Home range sizes will be estimated using the minimum convex polygon (MCP) and the fixed kernel (FK) methods. We will calculate the annual home range (wet and dry season ranges combined), and wet and dry season ranges
March / April 2012
CH46 “Scout” has been within the vicinity of King’s Pool, since her collaring, stretching her home range between Savute, Linyanti and across into the Selinda. She is seen on a regular basis.
CH48 “Atticus” is paralleling his exact movements of last season at this time of year, down to the exact same paths. For the first 3 months of the year, he spends most of his time on the sand-ridge above the Mababe depression and then moves into NG18, however only in a very tight range. Last year, he stayed within this tight “clump” for over two months. We’ll see if it changes this year.
CH53 “Chloe” and CH55 “Rosy”, the Chief Island females have moved onto different areas of the island, however, too have very limited ranges. At the moment, one of the donor’s family is at Mombo and believes the team is trying to track CH53 despite her in a “marshy” area. Let’s hope they succeed!
Annual Report – 2011
After 27 dry years, in May 2008, the Savute Channel started to flow again and by January 2010, water was entering the Savute Marsh. Elephants now make use of this river along its entire length, feeding on the surrounding vegetation as they move between the Mababe Depression and the Linyanti River.
This study, a collaboration between the Trust and the Botswana-based conservation charity Elephants Without Borders, investigates the movements of elephants through satellite collaring. Through the generous assistance of Wilderness Safaris guests Madeleine Delman Cohen and Jeffery Neu, we were able to collar two elephant cows and one bull in two areas critical to the northern Botswana elephant population. The first of these is the Linyanti Concession, formerly an area of exceptionally high elephant density in the dry season. The second was in the Mombo Concession, Moremi Game Reserve, where elephants are suspected of impacting on vegetation.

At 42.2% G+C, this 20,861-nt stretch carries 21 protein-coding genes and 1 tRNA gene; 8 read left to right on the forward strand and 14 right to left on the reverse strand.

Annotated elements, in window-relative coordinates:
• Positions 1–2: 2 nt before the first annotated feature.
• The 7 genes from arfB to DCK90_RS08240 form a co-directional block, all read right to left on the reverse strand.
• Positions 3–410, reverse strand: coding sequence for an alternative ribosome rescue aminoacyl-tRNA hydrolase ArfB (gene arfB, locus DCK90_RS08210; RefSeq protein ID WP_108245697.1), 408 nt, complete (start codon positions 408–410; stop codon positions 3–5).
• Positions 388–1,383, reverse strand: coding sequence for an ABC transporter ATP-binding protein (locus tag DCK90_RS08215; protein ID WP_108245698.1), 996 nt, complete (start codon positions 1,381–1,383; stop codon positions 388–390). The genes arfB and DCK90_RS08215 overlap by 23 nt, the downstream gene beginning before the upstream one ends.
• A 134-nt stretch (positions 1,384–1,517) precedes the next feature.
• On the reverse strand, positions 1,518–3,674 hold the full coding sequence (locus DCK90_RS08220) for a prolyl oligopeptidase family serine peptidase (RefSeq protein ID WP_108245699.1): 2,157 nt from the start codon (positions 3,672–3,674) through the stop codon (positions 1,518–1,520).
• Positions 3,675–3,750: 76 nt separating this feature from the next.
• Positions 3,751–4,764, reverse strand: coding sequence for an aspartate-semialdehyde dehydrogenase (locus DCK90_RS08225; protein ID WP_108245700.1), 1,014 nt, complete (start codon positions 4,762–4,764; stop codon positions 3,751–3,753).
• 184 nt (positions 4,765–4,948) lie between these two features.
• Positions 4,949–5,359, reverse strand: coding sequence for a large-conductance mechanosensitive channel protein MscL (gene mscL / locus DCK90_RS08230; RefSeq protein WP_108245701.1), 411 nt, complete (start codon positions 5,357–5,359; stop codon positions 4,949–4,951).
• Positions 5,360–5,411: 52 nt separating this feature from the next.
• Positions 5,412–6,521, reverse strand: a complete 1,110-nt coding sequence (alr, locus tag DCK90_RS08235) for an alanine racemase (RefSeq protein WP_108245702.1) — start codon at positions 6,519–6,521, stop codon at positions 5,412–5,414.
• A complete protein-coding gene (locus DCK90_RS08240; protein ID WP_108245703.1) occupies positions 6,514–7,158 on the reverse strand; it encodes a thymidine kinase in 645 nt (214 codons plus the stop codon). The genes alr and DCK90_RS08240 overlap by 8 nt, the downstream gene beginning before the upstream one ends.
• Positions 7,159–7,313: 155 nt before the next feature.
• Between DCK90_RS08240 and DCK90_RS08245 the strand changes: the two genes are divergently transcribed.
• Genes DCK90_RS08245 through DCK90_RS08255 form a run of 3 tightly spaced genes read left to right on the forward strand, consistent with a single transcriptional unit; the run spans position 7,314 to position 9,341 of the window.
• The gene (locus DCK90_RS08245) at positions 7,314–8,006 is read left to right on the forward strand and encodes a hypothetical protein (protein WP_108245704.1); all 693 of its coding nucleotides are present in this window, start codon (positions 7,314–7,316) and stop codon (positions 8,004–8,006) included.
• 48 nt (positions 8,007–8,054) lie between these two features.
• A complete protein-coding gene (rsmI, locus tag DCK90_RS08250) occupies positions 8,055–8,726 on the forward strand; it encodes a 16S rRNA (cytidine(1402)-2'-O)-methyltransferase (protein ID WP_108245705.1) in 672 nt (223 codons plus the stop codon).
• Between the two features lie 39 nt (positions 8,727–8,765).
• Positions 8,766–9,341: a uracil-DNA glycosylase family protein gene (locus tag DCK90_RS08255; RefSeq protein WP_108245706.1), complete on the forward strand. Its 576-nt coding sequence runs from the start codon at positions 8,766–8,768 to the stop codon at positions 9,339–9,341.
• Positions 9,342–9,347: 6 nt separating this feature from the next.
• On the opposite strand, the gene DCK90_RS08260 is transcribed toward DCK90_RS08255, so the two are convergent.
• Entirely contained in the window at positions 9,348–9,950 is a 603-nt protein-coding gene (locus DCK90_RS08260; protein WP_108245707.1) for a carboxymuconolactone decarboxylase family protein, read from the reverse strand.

During the first month of monitoring, both elephants had modest movements, remaining close to permanent water sources. With rains beginning in November, both made considerable treks in pursuit of alternative resources. One of the cows followed the Savute Channel south-east, but returned to her original dry season home-range close to the Linyanti Marsh. However, the bull continued to move eastwards, 350km across the Mababe Depression towards Chinamba Hills in the southern Chobe National Park. Within this remote area elephants aggregate in their thousands around water-filled pans. During the three months we have been tracking their movements, the bull has ranged over a 7 000km2 area. An aerial flight was taken to track and attain a visual check of the bull; he was spotted amongst a breeding herd of approximately 40 elephants.
We will continue monitoring the collared elephants over the next four years to determine what influence water in the Savute Channel has on the seasonal home ranges, distribution and movements of elephants in the region. We will compare this data with the home ranges and seasonal movements of elephants when the Savute Channel was dry and with those collared along the once-dry Boteti River. This long-term spatial analysis will provide important information on the spatial ecology of elephants in these dynamic river systems.
January / February 2011
Up to date, the Trust has been involved with collaring four elephants, essentially as a result of funding by Wilderness Safaris guests. In total there are 18 elephant which have been collared in the initiative.
To summarise the movements of the three elephants mentioned in the previous monthly updates, we have found the following:
- Atticus – CH48 – collared in Linyanti in Oct 2010, currently spends all his time in Chobe NP near the Savute Marsh (Madeleine Delman-Cohen funded).
- Scout – CH46 – collared in Linyanti in Oct 2010, and has essentially shown fidelity to the concession area with slight movement in Chobe NP (Madeleine Delman-Cohen funded).
- Chloe – CH53 – collared at Mombo in Dec 2010, has not moved far, concentrating at the northern tip of Chief’s Island (Jeff Neu funded).